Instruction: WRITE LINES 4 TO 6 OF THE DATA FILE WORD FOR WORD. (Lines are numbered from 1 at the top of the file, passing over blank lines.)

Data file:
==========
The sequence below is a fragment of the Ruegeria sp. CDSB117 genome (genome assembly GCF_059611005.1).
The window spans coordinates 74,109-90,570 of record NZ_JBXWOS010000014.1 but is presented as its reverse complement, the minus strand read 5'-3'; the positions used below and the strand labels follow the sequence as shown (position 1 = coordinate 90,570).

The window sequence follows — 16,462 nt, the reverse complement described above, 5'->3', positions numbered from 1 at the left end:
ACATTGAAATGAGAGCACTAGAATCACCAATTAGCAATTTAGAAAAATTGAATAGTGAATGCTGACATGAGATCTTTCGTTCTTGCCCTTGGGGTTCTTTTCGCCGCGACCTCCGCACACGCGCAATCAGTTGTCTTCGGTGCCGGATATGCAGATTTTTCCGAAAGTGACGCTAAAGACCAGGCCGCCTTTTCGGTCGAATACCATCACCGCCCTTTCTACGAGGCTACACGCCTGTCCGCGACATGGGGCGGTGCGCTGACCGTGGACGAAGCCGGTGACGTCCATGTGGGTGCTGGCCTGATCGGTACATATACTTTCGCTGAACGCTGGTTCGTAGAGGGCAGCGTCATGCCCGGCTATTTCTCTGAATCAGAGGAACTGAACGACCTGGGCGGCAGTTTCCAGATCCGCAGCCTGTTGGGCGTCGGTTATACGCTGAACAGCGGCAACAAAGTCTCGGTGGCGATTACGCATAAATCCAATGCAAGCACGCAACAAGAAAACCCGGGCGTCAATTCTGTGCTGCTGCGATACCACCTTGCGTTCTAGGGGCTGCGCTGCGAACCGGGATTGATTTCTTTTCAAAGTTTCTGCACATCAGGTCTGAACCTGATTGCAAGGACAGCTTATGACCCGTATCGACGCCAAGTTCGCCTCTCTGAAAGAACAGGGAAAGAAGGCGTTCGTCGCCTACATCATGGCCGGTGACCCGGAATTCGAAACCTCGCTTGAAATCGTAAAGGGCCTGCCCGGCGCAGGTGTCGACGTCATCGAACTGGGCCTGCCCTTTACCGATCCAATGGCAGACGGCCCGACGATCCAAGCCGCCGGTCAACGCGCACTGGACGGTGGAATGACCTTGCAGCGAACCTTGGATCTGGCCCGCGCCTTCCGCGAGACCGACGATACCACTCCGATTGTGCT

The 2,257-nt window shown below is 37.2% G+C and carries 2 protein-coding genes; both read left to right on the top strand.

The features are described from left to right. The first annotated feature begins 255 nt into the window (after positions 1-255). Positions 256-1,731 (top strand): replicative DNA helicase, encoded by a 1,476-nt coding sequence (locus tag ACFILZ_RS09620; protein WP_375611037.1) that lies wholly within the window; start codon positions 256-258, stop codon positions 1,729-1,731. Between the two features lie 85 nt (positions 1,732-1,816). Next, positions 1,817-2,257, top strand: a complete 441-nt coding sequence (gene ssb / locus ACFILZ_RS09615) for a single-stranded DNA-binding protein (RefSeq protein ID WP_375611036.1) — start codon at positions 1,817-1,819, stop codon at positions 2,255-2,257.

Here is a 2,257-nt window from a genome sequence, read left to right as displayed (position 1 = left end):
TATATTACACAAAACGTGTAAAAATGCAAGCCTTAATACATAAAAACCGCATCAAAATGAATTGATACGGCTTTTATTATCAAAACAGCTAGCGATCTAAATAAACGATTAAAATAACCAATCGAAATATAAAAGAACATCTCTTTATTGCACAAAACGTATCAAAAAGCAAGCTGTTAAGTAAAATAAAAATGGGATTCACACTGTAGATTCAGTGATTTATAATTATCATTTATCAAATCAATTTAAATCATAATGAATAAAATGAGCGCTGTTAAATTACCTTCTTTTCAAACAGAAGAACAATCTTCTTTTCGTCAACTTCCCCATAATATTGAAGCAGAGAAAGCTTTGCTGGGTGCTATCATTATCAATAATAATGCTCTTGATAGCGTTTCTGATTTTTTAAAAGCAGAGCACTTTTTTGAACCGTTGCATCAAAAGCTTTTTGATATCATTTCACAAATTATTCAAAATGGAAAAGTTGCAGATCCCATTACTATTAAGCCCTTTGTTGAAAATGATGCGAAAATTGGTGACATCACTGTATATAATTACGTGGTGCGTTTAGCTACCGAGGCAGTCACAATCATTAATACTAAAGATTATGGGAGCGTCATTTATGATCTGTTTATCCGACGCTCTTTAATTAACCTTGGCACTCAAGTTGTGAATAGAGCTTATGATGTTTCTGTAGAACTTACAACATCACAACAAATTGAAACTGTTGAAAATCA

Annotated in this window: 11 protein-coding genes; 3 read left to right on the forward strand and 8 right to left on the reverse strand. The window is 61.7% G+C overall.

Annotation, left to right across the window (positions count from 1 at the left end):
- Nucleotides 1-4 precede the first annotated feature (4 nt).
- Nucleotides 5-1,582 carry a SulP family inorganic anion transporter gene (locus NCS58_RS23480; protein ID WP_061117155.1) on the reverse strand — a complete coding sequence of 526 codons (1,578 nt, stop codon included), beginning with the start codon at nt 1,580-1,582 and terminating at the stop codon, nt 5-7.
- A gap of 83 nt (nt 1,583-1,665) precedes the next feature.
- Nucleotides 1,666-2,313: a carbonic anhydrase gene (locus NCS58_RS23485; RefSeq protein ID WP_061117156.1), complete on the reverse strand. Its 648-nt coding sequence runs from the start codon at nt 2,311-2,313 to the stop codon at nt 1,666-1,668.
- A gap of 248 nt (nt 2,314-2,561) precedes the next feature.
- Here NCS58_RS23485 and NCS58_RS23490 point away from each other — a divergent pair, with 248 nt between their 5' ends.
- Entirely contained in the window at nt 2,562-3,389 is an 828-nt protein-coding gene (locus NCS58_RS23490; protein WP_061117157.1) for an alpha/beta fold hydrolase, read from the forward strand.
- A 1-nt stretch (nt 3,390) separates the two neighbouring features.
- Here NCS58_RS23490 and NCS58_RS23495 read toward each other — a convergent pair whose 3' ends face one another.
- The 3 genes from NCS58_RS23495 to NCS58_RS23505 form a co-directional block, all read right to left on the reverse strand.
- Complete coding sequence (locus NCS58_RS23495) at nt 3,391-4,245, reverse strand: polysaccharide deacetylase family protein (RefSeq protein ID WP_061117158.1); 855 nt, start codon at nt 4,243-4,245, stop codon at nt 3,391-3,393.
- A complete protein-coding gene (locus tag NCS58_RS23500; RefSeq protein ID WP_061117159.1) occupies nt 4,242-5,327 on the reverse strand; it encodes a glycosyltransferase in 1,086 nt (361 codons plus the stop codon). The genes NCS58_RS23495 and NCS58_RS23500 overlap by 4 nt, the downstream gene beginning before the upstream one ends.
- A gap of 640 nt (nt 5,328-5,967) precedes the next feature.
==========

ACATTGAAATGAGAGCACTAGAATCACCAATTAGCAATTTAGAAAAATTGAATAGTGAATGCTGACATGAGATCTTTCGTTCTTGCCCTTGGGGTTCTTTTCGCCGCGACCTCCGCACACGCGCAATCAGTTGTCTTCGGTGCCGGATATGCAGATTTTTCCGAAAGTGACGCTAAAGACCAGGCCGCCTTTTCGGTCGAATACCATCACCGCCCTTTCTACGAGGCTACACGCCTGTCCGCGACATGGGGCGGTGCGCTGACCGTGGACGAAGCCGGTGACGTCCATGTGGGTGCTGGCCTGATCGGTACATATACTTTCGCTGAACGCTGGTTCGTAGAGGGCAGCGTCATGCCCGGCTATTTCTCTGAATCAGAGGAACTGAACGACCTGGGCGGCAGTTTCCAGATCCGCAGCCTGTTGGGCGTCGGTTATACGCTGAACAGCGGCAACAAAGTCTCGGTGGCGATTACGCATAAATCCAATGCAAGCACGCAACAAGAAAACCCGGGCGTCAATTCTGTGCTGCTGCGATACCACCTTGCGTTCTAGGGGCTGCGCTGCGAACCGGGATTGATTTCTTTTCAAAGTTTCTGCACATCAGGTCTGAACCTGATTGCAAGGACAGCTTATGACCCGTATCGACGCCAAGTTCGCCTCTCTGAAAGAACAGGGAAAGAAGGCGTTCGTCGCCTACATCATGGCCGGTGACCCGGAATTCGAAACCTCGCTTGAAATCGTAAAGGGCCTGCCCGGCGCAGGTGTCGACGTCATCGAACTGGGCCTGCCCTTTACCGATCCAATGGCAGACGGCCCGACGATCCAAGCCGCCGGTCAACGCGCACTGGACGGTGGAATGACCTTGCAGCGAACCTTGGATCTGGCCCGCGCCTTCCGCGAGACCGACGATACCACTCCGATTGTGCT

The 2,257-nt window shown below is 37.2% G+C and carries 2 protein-coding genes; both read left to right on the top strand.

The features are described from left to right. The first annotated feature begins 255 nt into the window (after positions 1-255). Positions 256-1,731 (top strand): replicative DNA helicase, encoded by a 1,476-nt coding sequence (locus tag ACFILZ_RS09620; protein WP_375611037.1) that lies wholly within the window; start codon positions 256-258, stop codon positions 1,729-1,731. Between the two features lie 85 nt (positions 1,732-1,816). Next, positions 1,817-2,257, top strand: a complete 441-nt coding sequence (gene ssb / locus ACFILZ_RS09615) for a single-stranded DNA-binding protein (RefSeq protein ID WP_375611036.1) — start codon at positions 1,817-1,819, stop codon at positions 2,255-2,257.